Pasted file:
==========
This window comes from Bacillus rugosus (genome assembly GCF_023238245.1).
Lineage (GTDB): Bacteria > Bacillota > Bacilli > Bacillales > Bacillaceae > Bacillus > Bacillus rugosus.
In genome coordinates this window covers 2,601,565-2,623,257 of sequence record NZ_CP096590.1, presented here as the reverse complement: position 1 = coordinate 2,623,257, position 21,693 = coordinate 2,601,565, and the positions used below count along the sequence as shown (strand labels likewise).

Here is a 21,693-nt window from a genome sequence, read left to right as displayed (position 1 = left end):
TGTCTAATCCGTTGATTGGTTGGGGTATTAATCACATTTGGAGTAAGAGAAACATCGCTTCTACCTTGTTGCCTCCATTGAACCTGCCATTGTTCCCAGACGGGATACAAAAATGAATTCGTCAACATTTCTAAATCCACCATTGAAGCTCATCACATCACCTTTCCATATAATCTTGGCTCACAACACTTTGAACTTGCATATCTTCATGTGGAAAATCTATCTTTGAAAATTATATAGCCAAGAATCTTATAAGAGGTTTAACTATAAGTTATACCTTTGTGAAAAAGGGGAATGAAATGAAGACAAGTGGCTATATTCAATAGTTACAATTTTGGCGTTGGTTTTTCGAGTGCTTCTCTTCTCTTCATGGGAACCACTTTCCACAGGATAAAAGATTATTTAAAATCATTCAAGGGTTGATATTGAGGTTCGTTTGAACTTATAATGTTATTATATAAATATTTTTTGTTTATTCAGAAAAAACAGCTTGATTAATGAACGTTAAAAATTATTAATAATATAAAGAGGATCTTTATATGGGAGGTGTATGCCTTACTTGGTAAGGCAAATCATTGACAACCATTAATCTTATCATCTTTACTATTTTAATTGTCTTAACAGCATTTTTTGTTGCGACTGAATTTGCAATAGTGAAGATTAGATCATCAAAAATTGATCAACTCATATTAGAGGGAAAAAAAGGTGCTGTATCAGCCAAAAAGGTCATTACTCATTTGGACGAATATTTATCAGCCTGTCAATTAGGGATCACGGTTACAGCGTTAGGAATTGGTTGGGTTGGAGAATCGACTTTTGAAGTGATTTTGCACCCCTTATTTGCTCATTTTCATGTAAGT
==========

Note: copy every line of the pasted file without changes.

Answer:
This window comes from Bacillus rugosus (genome assembly GCF_023238245.1).
Lineage (GTDB): Bacteria > Bacillota > Bacilli > Bacillales > Bacillaceae > Bacillus > Bacillus rugosus.
In genome coordinates this window covers 2,601,565-2,623,257 of sequence record NZ_CP096590.1, presented here as the reverse complement: position 1 = coordinate 2,623,257, position 21,693 = coordinate 2,601,565, and the positions used below count along the sequence as shown (strand labels likewise).

Here is a 21,693-nt window from a genome sequence, read left to right as displayed (position 1 = left end):
TGTCTAATCCGTTGATTGGTTGGGGTATTAATCACATTTGGAGTAAGAGAAACATCGCTTCTACCTTGTTGCCTCCATTGAACCTGCCATTGTTCCCAGACGGGATACAAAAATGAATTCGTCAACATTTCTAAATCCACCATTGAAGCTCATCACATCACCTTTCCATATAATCTTGGCTCACAACACTTTGAACTTGCATATCTTCATGTGGAAAATCTATCTTTGAAAATTATATAGCCAAGAATCTTATAAGAGGTTTAACTATAAGTTATACCTTTGTGAAAAAGGGGAATGAAATGAAGACAAGTGGCTATATTCAATAGTTACAATTTTGGCGTTGGTTTTTCGAGTGCTTCTCTTCTCTTCATGGGAACCACTTTCCACAGGATAAAAGATTATTTAAAATCATTCAAGGGTTGATATTGAGGTTCGTTTGAACTTATAATGTTATTATATAAATATTTTTTGTTTATTCAGAAAAAACAGCTTGATTAATGAACGTTAAAAATTATTAATAATATAAAGAGGATCTTTATATGGGAGGTGTATGCCTTACTTGGTAAGGCAAATCATTGACAACCATTAATCTTATCATCTTTACTATTTTAATTGTCTTAACAGCATTTTTTGTTGCGACTGAATTTGCAATAGTGAAGATTAGATCATCAAAAATTGATCAACTCATATTAGAGGGAAAAAAAGGTGCTGTATCAGCCAAAAAGGTCATTACTCATTTGGACGAATATTTATCAGCCTGTCAATTAGGGATCACGGTTACAGCGTTAGGAATTGGTTGGGTTGGAGAATCGACTTTTGAAGTGATTTTGCACCCCTTATTTGCTCATTTTCATGTAAGT